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- by conscientiousnurse Jan 24, '12">Today I had a student I was teaching who had a BP of 188/124. What would you have done in this situation? She says she recently saw the doctor and had a normal B.P., but is having problems with anxiety and has been prescribed med for anxiety, which she hasn't started yet and doesn't have with her. Also that she's being treated now for UTI. She said she had no symptoms with her B.P. except for feeling anxious and flushed. I was alarmed, and suggested she go home and either go to urgent care or call her doctor, but she wanted to stay till the end of the day. She didn't want to get her B.P. taken again at all, because it made her more anxious to do that. At the end of the day, I told her if it were me I'd either go some place that could take my B.P. or call my doctor. And I hinted that it could lead to a stroke. Every time I brought up the subject, though, she said I was making the anxiety worse. What approach would you have used, and do you think it's something a phone call to the M.D. or a trip to urgent care could've taken care of?</span>
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- Jan 25, '12 by conscientiousnurseI was hoping some of you urgent care nurses or office nurse could help me with this question. Or is it more appropriate to put on the emergency nursing forum?
- Jan 25, '12 by sirIMoved to General Nursing where you might get a better response.
- Jan 25, '12 by aknottedyarnI don't know the right answer. I do think I would have sent her home. I keep thinking "What if she had stroked in front of me?" Then I think about it as a parent. As an instructor you have certain responsibilities, similar to a parent. You have to do the right thing. if it had been my daughter you were teaching and she had a B/P that high and you responded as an ER nurse might rather than an instructor... That was my thinking.
You might have come to some agreement later about how to make up the time, if that was an anxiety producing piece. She could do some research about kidney disease in lieu of time missed.
As I say, I don't know the right answer. For me the right answer would be to present her with reality that a B/P that high will not be tolerated. It is too dangerous for her and those around her. How long would you keep your job if she blew out her brains from that pressure? How would you feel about yourself not intervening before catastrophe?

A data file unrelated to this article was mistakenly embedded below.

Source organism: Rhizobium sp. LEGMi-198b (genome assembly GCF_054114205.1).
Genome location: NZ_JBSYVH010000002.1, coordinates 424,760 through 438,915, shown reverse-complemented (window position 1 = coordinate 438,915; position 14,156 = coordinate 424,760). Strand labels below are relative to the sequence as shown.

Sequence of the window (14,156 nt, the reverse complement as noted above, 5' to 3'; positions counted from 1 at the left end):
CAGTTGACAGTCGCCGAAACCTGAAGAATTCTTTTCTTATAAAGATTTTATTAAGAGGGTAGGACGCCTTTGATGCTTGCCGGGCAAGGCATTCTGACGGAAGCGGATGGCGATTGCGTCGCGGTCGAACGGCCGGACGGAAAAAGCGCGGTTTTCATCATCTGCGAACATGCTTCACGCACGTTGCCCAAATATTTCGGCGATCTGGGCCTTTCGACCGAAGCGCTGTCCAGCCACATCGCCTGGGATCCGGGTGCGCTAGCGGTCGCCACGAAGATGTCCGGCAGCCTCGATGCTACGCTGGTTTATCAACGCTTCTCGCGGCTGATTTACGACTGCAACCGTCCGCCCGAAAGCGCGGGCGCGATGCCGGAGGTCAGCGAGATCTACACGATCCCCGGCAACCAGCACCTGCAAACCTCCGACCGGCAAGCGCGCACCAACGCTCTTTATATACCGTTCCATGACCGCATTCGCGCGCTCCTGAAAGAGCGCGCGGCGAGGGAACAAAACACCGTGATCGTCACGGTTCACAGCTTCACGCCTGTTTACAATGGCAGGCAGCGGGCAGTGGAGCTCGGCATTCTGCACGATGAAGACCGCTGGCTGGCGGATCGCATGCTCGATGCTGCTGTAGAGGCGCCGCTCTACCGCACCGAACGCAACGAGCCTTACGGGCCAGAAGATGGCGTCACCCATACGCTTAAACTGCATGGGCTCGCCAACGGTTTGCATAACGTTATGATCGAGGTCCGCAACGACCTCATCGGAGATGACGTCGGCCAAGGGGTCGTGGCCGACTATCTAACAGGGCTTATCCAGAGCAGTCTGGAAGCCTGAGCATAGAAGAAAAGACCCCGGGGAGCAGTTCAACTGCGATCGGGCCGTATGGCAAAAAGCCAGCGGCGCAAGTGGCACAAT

I pray she does get the message about how dangerous it is.
- I would have sent her home. She needs to start her anti-anxiety meds. I am normally a 11/60 kind of chick, but when I am in a time of very high anxiety or pain, I go up to 160/90. If it is anxiety, I take a xanax and my BP comes down. If it's pain, I take something for pain.
I treat the underlying condition.
- 110/60, that is.
- Jan 25, '12 by kool-aideQuote from MomRN0913BP of 11/60?! DANG, you're mellow! lolI would have sent her home. She needs to start her anti-anxiety meds. I am normally a 11/60 kind of chick, but when I am in a time of very high anxiety or pain, I go up to 160/90. If it is anxiety, I take a xanax and my BP comes down. If it's pain, I take something for pain.
I treat the underlying condition.
- Jan 25, '12 by Perpetual StudentSounds like what my BP probably was as a student early on. Thank goodness I never checked it. Catecholamine surge for the win.
I'd encourage her to call her PCP's office immediately and provide information regarding the importance of getting it under control. Otherwise, she's a grown woman and can make her own decisions.
- Jan 25, '12 by conscientiousnurseThanks for the comments! She didn't want to go home even though I told her I wouldn't count her down for going home early, and said another student was her ride home also. I should have probably encouraged both students to go. But what if she still declined the offer? And is this something I should've encouraged sending her to E.R. instead of just home?